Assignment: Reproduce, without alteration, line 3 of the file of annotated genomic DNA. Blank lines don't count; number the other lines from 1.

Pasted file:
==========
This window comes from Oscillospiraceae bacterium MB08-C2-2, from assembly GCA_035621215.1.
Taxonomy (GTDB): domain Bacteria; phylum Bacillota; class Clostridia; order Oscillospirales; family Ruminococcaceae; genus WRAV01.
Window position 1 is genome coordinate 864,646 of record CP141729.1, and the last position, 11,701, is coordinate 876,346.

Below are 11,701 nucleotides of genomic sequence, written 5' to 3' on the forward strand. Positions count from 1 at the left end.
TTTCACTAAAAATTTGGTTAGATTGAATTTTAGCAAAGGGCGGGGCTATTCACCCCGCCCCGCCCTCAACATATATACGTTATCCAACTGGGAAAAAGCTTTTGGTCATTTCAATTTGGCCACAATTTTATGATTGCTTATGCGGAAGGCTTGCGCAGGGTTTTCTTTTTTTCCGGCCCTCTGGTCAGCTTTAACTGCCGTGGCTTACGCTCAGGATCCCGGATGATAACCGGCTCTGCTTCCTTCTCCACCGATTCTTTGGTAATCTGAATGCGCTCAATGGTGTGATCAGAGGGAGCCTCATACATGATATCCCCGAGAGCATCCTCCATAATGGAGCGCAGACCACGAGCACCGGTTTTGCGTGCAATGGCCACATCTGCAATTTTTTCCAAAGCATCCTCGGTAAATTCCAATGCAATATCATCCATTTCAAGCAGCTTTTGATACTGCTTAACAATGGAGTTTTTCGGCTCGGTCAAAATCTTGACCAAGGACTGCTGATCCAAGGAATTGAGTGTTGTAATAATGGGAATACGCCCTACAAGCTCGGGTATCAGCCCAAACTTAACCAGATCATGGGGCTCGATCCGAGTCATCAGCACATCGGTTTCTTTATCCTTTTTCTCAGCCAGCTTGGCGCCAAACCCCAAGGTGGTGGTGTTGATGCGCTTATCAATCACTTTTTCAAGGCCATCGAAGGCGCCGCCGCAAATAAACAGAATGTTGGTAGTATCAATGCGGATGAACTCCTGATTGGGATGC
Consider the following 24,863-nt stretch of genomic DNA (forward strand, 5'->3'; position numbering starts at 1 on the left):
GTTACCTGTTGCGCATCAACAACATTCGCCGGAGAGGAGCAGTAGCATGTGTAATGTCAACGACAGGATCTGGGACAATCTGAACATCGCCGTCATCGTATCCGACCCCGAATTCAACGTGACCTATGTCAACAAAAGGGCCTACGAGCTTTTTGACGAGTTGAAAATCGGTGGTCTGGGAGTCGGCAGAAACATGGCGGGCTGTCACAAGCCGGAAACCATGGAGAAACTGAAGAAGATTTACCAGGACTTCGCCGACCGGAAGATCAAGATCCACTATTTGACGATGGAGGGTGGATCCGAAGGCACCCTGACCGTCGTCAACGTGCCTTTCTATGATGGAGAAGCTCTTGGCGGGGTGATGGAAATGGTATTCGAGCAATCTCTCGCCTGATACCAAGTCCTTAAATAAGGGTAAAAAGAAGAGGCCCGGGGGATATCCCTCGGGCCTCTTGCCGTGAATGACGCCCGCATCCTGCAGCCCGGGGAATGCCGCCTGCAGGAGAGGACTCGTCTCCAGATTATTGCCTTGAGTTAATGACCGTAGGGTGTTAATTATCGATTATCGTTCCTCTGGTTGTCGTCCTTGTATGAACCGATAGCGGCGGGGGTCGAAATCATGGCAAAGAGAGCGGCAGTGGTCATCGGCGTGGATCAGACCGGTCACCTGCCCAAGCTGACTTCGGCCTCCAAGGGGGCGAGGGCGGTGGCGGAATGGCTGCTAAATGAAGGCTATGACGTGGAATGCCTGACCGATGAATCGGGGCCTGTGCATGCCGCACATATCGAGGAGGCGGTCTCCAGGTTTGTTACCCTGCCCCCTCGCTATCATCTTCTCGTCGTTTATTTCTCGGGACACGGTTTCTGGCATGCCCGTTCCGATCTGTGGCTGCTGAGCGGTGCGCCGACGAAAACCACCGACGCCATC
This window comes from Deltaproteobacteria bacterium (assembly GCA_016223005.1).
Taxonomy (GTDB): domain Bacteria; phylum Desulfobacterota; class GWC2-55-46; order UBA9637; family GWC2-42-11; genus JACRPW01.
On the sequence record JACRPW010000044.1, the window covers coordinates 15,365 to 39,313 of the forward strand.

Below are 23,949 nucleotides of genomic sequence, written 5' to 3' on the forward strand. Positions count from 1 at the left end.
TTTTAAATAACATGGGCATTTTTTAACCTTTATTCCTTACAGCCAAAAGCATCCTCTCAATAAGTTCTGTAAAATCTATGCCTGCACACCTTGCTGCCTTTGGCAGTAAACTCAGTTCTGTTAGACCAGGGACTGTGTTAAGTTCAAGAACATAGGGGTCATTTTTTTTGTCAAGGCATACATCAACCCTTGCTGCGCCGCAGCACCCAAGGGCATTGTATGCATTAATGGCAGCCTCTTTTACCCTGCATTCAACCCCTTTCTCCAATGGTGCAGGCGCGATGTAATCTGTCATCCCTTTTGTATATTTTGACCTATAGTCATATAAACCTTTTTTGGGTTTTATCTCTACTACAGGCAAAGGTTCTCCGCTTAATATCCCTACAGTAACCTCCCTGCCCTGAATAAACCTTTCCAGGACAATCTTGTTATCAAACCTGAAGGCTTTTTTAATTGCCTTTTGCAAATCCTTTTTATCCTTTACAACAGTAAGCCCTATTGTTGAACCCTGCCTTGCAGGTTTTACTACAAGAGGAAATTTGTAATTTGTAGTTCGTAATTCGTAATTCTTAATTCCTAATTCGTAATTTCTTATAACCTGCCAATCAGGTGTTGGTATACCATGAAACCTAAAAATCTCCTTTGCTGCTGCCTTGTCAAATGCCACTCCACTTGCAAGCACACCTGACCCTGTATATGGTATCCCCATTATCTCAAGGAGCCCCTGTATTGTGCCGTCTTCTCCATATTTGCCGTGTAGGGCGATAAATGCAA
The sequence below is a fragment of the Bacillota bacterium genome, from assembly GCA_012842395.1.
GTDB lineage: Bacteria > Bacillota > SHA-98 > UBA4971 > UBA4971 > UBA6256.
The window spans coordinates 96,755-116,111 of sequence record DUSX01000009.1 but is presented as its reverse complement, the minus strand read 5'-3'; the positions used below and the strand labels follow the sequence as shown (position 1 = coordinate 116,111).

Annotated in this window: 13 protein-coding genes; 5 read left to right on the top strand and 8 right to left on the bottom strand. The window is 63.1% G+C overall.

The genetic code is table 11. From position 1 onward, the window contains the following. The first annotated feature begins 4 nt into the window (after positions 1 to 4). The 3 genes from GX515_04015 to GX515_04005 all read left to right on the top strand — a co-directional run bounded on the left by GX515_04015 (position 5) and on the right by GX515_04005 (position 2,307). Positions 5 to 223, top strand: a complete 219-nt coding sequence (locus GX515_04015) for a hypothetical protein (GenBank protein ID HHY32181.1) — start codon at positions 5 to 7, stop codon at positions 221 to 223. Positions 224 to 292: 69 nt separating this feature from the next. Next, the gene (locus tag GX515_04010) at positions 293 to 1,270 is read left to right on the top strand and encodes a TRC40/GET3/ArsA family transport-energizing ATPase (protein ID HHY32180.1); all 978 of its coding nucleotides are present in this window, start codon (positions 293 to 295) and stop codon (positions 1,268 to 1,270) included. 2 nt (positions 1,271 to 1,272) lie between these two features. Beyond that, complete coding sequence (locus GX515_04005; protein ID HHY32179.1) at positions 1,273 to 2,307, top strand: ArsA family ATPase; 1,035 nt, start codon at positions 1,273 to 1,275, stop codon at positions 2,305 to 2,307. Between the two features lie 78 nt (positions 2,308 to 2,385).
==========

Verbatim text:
Window position 1 is genome coordinate 864,646 of record CP141729.1, and the last position, 11,701, is coordinate 876,346.